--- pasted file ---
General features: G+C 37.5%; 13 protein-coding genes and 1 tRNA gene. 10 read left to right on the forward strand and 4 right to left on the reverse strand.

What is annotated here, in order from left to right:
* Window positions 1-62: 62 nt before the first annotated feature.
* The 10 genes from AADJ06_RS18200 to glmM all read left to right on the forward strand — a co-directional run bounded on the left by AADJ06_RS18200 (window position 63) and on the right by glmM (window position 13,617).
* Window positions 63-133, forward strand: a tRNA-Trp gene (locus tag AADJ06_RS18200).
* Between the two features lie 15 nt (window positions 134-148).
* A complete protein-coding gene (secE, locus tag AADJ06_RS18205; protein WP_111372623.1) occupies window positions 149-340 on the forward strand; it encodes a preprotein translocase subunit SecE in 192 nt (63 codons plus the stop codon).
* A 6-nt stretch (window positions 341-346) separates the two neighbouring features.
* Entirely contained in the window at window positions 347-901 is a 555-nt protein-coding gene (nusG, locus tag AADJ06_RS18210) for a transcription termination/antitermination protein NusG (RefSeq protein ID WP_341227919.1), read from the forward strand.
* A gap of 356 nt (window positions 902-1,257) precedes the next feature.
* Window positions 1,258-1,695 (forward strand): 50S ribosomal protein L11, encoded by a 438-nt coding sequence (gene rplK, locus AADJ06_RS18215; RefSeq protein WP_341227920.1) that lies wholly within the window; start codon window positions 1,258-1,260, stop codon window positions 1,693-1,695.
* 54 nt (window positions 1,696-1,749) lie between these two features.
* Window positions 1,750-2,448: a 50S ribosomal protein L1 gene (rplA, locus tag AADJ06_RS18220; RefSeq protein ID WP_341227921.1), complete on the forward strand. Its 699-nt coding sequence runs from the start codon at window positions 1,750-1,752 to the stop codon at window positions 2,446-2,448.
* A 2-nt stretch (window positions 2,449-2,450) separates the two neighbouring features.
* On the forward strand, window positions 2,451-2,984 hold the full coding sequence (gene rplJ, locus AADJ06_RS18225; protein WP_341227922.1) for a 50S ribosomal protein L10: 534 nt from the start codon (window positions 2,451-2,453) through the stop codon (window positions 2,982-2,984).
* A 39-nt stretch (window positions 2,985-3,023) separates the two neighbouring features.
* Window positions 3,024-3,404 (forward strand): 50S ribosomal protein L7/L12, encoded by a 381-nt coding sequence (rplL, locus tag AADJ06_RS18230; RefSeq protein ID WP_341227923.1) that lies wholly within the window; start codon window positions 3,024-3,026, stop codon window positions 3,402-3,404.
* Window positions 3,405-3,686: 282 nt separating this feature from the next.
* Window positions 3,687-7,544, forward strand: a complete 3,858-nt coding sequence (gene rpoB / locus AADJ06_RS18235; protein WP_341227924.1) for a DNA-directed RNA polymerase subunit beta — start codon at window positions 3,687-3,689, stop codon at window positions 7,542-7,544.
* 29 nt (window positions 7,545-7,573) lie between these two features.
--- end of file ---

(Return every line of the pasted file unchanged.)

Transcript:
General features: G+C 37.5%; 13 protein-coding genes and 1 tRNA gene. 10 read left to right on the forward strand and 4 right to left on the reverse strand.

What is annotated here, in order from left to right:
* Window positions 1-62: 62 nt before the first annotated feature.
* The 10 genes from AADJ06_RS18200 to glmM all read left to right on the forward strand — a co-directional run bounded on the left by AADJ06_RS18200 (window position 63) and on the right by glmM (window position 13,617).
* Window positions 63-133, forward strand: a tRNA-Trp gene (locus tag AADJ06_RS18200).
* Between the two features lie 15 nt (window positions 134-148).
* A complete protein-coding gene (secE, locus tag AADJ06_RS18205; protein WP_111372623.1) occupies window positions 149-340 on the forward strand; it encodes a preprotein translocase subunit SecE in 192 nt (63 codons plus the stop codon).
* A 6-nt stretch (window positions 341-346) separates the two neighbouring features.
* Entirely contained in the window at window positions 347-901 is a 555-nt protein-coding gene (nusG, locus tag AADJ06_RS18210) for a transcription termination/antitermination protein NusG (RefSeq protein ID WP_341227919.1), read from the forward strand.
* A gap of 356 nt (window positions 902-1,257) precedes the next feature.
* Window positions 1,258-1,695 (forward strand): 50S ribosomal protein L11, encoded by a 438-nt coding sequence (gene rplK, locus AADJ06_RS18215; RefSeq protein WP_341227920.1) that lies wholly within the window; start codon window positions 1,258-1,260, stop codon window positions 1,693-1,695.
* 54 nt (window positions 1,696-1,749) lie between these two features.
* Window positions 1,750-2,448: a 50S ribosomal protein L1 gene (rplA, locus tag AADJ06_RS18220; RefSeq protein ID WP_341227921.1), complete on the forward strand. Its 699-nt coding sequence runs from the start codon at window positions 1,750-1,752 to the stop codon at window positions 2,446-2,448.
* A 2-nt stretch (window positions 2,449-2,450) separates the two neighbouring features.
* On the forward strand, window positions 2,451-2,984 hold the full coding sequence (gene rplJ, locus AADJ06_RS18225; protein WP_341227922.1) for a 50S ribosomal protein L10: 534 nt from the start codon (window positions 2,451-2,453) through the stop codon (window positions 2,982-2,984).
* A 39-nt stretch (window positions 2,985-3,023) separates the two neighbouring features.
* Window positions 3,024-3,404 (forward strand): 50S ribosomal protein L7/L12, encoded by a 381-nt coding sequence (rplL, locus tag AADJ06_RS18230; RefSeq protein ID WP_341227923.1) that lies wholly within the window; start codon window positions 3,024-3,026, stop codon window positions 3,402-3,404.
* Window positions 3,405-3,686: 282 nt separating this feature from the next.
* Window positions 3,687-7,544, forward strand: a complete 3,858-nt coding sequence (gene rpoB / locus AADJ06_RS18235; protein WP_341227924.1) for a DNA-directed RNA polymerase subunit beta — start codon at window positions 3,687-3,689, stop codon at window positions 7,542-7,544.
* 29 nt (window positions 7,545-7,573) lie between these two features.